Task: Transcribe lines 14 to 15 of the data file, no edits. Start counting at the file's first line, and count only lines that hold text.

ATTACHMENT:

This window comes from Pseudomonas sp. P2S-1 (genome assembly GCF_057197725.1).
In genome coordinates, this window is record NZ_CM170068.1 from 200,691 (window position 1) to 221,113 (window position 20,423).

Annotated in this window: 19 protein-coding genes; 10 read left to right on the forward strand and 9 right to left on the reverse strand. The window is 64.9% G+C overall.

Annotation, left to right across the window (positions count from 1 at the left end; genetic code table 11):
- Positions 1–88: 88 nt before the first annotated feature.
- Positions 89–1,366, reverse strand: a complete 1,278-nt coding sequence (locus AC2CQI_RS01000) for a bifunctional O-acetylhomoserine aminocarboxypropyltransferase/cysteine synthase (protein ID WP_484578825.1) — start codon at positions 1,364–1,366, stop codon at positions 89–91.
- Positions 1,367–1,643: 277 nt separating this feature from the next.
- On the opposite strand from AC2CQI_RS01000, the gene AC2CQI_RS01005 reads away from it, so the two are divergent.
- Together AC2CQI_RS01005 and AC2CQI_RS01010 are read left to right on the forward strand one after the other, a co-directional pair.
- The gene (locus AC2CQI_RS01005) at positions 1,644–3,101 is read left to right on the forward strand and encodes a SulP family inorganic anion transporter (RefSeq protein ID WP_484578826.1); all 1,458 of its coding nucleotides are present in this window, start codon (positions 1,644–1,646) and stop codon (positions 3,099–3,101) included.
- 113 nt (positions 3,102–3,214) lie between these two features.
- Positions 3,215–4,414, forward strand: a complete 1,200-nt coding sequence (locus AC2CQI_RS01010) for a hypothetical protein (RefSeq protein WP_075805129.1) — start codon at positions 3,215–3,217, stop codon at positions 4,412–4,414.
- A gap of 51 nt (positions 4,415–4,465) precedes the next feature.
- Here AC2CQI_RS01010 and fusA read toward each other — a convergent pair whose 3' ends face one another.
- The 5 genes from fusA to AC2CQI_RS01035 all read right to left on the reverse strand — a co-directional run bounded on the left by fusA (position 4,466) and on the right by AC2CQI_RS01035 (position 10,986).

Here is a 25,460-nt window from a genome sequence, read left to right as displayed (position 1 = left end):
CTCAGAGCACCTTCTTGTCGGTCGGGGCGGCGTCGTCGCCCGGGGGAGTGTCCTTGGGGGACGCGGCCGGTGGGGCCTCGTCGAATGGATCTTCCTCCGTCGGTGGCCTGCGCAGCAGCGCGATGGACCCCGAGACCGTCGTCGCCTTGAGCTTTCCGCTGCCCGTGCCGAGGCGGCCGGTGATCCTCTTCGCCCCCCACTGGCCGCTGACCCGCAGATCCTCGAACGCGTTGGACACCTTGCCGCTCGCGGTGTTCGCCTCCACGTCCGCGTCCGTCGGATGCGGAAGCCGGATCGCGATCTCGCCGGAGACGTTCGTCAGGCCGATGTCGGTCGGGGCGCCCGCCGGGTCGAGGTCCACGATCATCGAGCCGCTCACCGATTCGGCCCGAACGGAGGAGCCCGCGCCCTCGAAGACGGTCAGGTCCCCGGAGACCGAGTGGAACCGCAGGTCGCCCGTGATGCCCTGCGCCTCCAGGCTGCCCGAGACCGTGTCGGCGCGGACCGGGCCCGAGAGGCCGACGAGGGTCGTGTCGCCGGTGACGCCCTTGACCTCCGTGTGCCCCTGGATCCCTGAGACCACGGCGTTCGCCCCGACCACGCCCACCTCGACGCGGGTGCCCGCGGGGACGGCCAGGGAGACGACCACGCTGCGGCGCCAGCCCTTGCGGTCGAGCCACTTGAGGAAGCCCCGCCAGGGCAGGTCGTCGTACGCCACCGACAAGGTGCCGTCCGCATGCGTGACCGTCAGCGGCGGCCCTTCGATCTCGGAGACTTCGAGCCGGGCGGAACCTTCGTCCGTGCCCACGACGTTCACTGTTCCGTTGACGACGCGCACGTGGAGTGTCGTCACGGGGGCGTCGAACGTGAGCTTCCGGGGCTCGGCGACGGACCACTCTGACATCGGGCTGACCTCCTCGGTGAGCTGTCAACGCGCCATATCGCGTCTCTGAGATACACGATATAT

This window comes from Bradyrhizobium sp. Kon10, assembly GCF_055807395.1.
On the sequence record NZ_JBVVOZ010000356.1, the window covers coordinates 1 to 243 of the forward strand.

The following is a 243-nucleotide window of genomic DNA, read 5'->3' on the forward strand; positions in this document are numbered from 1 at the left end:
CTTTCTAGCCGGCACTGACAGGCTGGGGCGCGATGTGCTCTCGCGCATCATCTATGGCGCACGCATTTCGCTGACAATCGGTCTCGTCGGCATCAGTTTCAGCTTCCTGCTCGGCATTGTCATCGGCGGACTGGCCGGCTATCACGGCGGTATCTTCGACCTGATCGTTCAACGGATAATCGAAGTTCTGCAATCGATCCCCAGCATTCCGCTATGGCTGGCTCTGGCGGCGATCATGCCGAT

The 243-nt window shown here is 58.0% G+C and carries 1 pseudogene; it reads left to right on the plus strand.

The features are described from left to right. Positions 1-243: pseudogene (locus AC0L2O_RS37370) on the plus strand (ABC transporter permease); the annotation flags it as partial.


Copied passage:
- Here AC2CQI_RS01010 and fusA read toward each other — a convergent pair whose 3' ends face one another.
- The 5 genes from fusA to AC2CQI_RS01035 all read right to left on the reverse strand — a co-directional run bounded on the left by fusA (position 4,466) and on the right by AC2CQI_RS01035 (position 10,986).